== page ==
New Stretchy, Wearable Throat Sensor Processes and Predicts Health Data Faster – Critical Care

Image: The new stretchy, wearable throat sensor records vibrations and electrical muscle impulses (Photo courtesy of Huanyu Cheng)

Image: The new stretchy, wearable throat sensor records vibrations and electrical muscle impulses (Photo courtesy of Huanyu Cheng)

Wearable medical sensors have revolutionized the ability to monitor health remotely and evaluate treatments. However, interpreting the vast array of data points they gather, such as muscle activity, heart rate, respiratory rate, and speech or swallowing patterns, can be challenging for healthcare providers. To streamline this process, engineering researchers have developed an advanced machine learning platform designed to analyze and accurately predict information collected by wearable devices more efficiently. This technology has been incorporated into a new flexible, wearable throat sensor designed to capture vibrations and electrical muscle impulses in the neck area, thereby monitoring a user’s speech and swallowing patterns.

The wearable patch developed at Penn State (University Park, PA, USA) features a composite hydrogel electrode interface. This design ensures the device remains secure and functional on the skin’s surface, even during movement, while still providing high-quality signal capture. The hydrogel, an insoluble and flexible material, is convenient to apply and remove. The hydrogel sensor operates by collecting data on vibrations and muscle movements, which is then processed by a machine learning algorithm for detailed analysis. Once the data is analyzed, it’s transmitted to a specialized cloud interface, accessible remotely by healthcare professionals.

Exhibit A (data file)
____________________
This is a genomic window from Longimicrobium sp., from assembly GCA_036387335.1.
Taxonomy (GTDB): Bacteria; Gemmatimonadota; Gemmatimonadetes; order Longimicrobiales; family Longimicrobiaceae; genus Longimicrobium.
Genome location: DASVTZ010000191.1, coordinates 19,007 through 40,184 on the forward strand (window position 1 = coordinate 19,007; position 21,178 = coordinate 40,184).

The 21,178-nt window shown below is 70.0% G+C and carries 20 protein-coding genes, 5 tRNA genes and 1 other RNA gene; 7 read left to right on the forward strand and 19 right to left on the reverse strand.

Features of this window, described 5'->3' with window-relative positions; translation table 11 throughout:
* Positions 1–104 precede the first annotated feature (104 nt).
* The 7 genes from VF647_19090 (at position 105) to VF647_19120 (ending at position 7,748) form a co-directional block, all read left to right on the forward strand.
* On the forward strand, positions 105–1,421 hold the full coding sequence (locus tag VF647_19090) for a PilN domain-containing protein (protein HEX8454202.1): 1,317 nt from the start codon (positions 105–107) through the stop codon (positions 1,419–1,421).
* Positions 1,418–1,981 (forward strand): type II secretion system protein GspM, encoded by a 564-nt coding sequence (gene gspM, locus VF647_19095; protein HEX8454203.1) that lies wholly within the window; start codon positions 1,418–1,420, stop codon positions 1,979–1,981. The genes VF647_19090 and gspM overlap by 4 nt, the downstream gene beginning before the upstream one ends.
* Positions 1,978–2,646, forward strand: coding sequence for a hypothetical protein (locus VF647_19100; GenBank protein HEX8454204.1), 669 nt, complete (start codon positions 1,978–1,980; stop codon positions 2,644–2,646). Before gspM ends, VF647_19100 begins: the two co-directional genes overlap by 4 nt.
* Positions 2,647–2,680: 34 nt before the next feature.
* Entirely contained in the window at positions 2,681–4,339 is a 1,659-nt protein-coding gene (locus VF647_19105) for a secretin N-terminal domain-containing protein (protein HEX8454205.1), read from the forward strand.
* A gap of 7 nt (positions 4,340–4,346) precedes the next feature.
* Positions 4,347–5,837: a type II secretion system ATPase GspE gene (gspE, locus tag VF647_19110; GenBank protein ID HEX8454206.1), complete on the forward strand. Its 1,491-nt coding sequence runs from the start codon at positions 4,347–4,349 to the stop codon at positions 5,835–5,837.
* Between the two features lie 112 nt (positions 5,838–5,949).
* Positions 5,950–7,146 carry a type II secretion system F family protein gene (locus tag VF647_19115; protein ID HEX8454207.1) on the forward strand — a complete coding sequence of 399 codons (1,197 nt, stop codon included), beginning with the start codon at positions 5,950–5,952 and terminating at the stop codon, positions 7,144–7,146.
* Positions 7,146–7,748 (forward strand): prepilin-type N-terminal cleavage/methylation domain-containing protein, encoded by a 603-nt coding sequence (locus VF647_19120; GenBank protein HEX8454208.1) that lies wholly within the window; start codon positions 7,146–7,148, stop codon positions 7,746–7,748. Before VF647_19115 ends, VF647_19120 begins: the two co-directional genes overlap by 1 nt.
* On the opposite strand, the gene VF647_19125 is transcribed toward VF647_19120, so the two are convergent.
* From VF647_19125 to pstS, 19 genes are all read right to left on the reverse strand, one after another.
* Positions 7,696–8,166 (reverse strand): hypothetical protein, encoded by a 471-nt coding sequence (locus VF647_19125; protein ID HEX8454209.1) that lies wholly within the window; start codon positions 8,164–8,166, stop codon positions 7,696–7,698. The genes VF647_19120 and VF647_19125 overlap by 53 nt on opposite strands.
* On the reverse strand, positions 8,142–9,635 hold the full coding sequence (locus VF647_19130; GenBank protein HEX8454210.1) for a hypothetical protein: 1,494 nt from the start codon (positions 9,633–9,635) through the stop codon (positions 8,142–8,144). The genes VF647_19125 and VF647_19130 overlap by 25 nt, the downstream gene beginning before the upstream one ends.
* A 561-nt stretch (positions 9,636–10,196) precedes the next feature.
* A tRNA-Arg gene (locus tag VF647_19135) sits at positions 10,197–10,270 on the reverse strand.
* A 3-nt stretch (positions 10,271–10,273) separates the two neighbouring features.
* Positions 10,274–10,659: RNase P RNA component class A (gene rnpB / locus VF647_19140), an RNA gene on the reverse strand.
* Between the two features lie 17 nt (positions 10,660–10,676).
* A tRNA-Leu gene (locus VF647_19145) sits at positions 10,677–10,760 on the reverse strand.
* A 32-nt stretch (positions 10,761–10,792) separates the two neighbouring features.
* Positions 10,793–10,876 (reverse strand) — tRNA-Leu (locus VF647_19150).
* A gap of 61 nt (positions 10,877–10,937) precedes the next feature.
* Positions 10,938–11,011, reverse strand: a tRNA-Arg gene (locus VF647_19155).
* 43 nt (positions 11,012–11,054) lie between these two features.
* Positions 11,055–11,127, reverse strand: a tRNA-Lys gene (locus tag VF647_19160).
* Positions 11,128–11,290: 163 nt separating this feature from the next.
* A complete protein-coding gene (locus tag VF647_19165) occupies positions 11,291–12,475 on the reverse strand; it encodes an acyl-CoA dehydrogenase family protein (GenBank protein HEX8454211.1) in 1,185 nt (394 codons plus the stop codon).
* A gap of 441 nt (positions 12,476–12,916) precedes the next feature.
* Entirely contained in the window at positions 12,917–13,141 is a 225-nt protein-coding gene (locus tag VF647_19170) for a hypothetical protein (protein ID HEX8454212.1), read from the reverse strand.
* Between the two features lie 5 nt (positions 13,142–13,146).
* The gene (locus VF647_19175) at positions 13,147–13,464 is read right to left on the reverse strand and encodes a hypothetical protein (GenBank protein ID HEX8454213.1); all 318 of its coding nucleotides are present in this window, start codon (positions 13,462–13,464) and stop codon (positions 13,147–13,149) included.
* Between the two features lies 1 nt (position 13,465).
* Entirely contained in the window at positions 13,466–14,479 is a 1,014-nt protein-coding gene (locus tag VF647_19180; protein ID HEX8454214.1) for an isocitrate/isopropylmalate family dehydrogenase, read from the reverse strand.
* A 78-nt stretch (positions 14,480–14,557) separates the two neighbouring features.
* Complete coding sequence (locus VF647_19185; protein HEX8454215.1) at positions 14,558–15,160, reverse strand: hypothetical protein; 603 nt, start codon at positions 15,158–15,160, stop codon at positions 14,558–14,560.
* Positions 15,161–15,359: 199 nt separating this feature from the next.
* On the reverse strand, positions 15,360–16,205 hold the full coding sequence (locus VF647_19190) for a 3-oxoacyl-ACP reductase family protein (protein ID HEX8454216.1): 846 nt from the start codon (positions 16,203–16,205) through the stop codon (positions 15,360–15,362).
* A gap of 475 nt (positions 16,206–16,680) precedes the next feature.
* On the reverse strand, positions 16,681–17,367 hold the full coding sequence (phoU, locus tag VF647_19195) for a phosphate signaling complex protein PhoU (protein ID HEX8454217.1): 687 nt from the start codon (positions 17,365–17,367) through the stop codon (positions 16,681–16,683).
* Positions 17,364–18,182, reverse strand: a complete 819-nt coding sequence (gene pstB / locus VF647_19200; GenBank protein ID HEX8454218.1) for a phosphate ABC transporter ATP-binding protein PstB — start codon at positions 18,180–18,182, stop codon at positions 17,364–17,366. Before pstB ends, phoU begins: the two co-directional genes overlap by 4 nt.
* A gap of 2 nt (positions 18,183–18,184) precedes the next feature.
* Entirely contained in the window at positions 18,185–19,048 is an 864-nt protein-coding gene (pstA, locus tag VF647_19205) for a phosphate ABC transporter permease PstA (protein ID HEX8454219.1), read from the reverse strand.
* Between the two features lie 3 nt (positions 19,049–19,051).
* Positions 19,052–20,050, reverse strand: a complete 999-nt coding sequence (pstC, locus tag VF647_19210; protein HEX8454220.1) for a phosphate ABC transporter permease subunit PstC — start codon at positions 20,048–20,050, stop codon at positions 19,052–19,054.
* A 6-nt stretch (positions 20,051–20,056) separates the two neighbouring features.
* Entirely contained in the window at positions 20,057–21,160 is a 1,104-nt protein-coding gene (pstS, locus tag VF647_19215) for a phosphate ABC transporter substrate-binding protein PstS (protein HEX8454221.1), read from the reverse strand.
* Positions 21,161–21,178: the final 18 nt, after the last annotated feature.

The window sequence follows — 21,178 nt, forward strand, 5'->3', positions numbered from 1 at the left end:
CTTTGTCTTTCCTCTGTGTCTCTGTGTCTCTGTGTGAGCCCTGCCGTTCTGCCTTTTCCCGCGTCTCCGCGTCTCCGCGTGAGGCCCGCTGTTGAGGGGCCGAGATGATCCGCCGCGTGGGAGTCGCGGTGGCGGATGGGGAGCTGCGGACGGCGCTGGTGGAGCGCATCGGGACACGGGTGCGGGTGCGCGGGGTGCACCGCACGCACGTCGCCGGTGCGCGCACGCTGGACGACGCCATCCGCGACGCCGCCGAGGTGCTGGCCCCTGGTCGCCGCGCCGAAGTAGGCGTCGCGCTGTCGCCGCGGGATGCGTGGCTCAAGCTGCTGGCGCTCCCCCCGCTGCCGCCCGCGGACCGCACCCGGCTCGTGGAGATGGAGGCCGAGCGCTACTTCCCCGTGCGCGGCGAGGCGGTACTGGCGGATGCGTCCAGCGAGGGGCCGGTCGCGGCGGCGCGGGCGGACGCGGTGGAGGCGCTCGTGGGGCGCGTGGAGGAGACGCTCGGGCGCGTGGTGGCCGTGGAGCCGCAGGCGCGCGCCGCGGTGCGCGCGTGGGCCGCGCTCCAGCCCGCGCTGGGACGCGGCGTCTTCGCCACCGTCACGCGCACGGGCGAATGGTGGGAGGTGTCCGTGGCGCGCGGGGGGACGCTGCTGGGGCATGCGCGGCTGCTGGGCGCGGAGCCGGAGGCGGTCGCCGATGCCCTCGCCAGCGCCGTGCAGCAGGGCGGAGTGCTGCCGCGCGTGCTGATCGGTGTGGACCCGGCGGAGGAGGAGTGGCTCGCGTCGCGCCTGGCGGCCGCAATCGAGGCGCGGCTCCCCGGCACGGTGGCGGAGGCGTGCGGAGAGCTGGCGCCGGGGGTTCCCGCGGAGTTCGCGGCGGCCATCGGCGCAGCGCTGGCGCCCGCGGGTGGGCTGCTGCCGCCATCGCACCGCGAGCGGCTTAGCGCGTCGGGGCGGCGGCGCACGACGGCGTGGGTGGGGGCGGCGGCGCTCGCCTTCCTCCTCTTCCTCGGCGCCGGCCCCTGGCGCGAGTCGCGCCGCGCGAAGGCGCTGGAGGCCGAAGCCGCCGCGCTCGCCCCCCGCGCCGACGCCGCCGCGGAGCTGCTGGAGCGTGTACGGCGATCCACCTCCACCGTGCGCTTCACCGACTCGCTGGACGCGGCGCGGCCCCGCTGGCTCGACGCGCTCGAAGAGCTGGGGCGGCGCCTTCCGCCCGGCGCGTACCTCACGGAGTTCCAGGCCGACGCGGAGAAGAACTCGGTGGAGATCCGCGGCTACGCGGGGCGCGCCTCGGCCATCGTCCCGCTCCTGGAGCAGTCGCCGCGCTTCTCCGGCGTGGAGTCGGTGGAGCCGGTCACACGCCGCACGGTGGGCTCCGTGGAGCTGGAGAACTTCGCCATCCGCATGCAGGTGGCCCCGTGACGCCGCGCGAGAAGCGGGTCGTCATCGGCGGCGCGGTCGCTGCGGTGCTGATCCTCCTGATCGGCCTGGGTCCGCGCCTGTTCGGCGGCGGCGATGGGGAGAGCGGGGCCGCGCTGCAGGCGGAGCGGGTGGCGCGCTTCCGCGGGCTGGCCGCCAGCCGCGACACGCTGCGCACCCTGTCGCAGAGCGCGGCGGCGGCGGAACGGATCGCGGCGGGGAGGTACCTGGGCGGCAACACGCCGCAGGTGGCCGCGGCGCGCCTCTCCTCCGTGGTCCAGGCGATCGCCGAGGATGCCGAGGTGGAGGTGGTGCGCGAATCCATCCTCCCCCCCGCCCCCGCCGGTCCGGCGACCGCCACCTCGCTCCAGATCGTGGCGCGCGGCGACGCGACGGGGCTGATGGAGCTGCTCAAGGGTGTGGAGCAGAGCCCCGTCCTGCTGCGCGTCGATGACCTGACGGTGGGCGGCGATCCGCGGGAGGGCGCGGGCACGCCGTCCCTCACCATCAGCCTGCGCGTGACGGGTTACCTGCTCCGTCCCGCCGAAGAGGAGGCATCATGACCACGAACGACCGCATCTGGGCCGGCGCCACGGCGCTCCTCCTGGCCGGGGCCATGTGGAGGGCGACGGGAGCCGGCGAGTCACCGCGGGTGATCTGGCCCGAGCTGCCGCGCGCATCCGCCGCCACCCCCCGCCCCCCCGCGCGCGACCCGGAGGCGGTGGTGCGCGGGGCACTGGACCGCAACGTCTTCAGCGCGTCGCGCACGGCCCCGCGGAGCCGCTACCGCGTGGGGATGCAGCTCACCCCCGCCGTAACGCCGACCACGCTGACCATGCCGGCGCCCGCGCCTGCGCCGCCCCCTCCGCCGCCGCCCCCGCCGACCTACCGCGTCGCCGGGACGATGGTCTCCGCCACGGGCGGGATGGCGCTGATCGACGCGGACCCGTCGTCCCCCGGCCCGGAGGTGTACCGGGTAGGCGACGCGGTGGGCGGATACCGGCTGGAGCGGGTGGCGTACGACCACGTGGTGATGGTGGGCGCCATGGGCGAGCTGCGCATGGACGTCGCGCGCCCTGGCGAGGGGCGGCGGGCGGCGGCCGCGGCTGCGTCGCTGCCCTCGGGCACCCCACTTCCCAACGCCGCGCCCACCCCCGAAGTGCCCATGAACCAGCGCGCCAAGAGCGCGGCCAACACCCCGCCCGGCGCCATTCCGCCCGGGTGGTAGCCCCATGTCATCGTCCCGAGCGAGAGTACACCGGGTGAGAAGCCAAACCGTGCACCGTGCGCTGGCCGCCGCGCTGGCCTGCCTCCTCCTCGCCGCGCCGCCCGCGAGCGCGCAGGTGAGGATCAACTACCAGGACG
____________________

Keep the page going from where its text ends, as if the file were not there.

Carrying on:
This innovative algorithm is designed to adapt and learn, meaning that after just one minute of gathering a patient’s throat movement data and undergoing three hours of offline training, it can predict patient data with an accuracy exceeding 90%. This capability allows healthcare professionals to make quicker, more informed diagnoses and anticipate the potential effectiveness of treatments.

“Soft, stretchy on-throat devices are needed in the health care market to continuously monitor the muscle and swallowing movements of patients with throat conditions to properly diagnose and treat them,” said principal investigator Huanyu “Larry” Cheng. “The patient data is collected by the patch at different frequencies, depending on the statistic type, such as swallowing, speaking or respiration. The algorithm groups the four frequencies into one streamlined output, which makes the data much more useful for health care providers to quickly look at and judge.”

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